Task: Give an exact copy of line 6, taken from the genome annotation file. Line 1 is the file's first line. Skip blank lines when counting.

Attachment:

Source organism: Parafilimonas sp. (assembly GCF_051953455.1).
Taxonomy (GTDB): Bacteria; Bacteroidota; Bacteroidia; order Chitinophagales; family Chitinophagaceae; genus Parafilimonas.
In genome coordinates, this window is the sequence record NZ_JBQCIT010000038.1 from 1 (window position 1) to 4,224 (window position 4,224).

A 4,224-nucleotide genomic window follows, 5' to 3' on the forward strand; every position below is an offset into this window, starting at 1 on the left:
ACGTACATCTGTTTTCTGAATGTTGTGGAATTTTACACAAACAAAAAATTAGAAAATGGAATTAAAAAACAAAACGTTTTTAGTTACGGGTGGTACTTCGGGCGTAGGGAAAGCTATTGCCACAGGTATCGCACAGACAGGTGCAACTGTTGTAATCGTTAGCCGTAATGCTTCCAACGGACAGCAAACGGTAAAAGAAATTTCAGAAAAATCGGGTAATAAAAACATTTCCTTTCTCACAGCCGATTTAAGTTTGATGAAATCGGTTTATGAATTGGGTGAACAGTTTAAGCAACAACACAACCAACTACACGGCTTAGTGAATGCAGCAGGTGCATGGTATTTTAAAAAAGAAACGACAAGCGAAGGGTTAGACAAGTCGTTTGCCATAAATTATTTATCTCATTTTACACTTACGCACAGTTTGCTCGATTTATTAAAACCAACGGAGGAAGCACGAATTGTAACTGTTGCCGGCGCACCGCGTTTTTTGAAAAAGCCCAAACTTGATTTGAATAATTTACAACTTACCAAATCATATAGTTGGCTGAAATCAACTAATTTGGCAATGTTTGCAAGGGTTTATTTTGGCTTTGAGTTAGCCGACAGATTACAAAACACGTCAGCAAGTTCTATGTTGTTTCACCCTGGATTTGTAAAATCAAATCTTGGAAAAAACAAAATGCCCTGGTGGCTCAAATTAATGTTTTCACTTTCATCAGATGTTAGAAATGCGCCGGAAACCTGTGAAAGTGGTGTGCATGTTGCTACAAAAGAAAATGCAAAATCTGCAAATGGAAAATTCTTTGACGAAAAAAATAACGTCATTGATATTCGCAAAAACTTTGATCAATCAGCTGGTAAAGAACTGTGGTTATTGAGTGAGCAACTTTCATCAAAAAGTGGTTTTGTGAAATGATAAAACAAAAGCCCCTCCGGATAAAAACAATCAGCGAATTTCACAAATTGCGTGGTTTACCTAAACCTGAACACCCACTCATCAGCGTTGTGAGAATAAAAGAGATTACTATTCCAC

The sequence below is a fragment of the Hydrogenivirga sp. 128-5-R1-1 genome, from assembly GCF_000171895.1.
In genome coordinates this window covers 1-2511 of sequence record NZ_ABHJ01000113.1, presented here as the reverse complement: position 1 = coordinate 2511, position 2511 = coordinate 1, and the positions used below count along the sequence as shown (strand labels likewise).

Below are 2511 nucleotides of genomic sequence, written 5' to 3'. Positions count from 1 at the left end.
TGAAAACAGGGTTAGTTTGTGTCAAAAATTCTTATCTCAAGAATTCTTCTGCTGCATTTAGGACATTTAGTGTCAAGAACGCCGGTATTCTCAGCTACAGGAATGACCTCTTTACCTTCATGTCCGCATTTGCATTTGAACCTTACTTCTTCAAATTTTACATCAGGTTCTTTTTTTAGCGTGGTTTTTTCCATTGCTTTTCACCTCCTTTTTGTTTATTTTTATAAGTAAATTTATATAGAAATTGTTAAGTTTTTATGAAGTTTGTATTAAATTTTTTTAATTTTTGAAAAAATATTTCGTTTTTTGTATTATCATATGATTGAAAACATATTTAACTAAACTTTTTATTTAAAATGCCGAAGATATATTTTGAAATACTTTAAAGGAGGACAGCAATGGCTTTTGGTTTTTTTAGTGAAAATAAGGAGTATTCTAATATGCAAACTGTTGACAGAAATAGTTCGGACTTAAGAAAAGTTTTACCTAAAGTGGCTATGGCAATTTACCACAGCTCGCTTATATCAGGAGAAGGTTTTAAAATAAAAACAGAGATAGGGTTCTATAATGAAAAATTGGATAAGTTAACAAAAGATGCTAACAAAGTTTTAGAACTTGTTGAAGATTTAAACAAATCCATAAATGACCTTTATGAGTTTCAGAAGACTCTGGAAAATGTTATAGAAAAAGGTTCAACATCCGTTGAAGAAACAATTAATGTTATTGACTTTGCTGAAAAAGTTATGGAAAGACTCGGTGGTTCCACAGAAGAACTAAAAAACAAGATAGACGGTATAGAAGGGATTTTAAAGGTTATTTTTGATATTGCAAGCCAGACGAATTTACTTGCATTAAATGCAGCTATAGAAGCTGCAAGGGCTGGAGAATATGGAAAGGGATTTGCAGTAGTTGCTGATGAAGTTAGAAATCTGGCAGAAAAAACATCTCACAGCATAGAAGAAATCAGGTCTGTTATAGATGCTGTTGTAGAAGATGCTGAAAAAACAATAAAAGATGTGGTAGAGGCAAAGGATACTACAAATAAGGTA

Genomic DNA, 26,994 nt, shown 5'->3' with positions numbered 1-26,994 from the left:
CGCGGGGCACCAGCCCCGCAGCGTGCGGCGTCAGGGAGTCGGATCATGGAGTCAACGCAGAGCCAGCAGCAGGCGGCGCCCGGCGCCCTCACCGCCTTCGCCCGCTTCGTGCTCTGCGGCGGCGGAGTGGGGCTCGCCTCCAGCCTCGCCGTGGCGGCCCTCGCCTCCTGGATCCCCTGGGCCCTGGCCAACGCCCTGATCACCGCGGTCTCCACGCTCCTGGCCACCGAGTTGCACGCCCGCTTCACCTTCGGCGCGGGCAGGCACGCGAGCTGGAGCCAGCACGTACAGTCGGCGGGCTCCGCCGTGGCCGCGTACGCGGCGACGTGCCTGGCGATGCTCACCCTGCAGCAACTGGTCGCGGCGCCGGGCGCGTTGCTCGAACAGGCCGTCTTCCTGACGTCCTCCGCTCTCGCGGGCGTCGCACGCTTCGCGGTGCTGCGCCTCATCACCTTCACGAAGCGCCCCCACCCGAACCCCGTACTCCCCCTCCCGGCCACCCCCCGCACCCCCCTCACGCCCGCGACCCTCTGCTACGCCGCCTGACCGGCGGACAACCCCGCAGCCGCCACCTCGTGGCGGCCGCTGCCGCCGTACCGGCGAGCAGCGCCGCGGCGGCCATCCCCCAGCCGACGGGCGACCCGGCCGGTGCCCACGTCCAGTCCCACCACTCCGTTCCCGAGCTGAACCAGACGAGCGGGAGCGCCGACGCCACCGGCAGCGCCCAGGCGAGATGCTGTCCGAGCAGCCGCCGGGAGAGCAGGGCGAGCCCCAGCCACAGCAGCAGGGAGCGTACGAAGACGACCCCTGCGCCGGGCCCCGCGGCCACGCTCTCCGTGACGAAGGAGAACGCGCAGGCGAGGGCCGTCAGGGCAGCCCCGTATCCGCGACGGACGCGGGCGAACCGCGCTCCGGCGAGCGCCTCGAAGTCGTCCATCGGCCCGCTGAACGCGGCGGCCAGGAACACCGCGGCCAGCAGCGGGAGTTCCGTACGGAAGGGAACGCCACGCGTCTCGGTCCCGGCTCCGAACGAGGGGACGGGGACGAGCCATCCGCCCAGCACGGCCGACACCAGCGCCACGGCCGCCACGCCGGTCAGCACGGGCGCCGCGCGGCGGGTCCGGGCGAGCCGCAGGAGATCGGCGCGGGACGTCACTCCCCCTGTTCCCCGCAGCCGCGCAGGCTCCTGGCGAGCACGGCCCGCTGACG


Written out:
The sequence below is a fragment of the Hydrogenivirga sp. 128-5-R1-1 genome, from assembly GCF_000171895.1.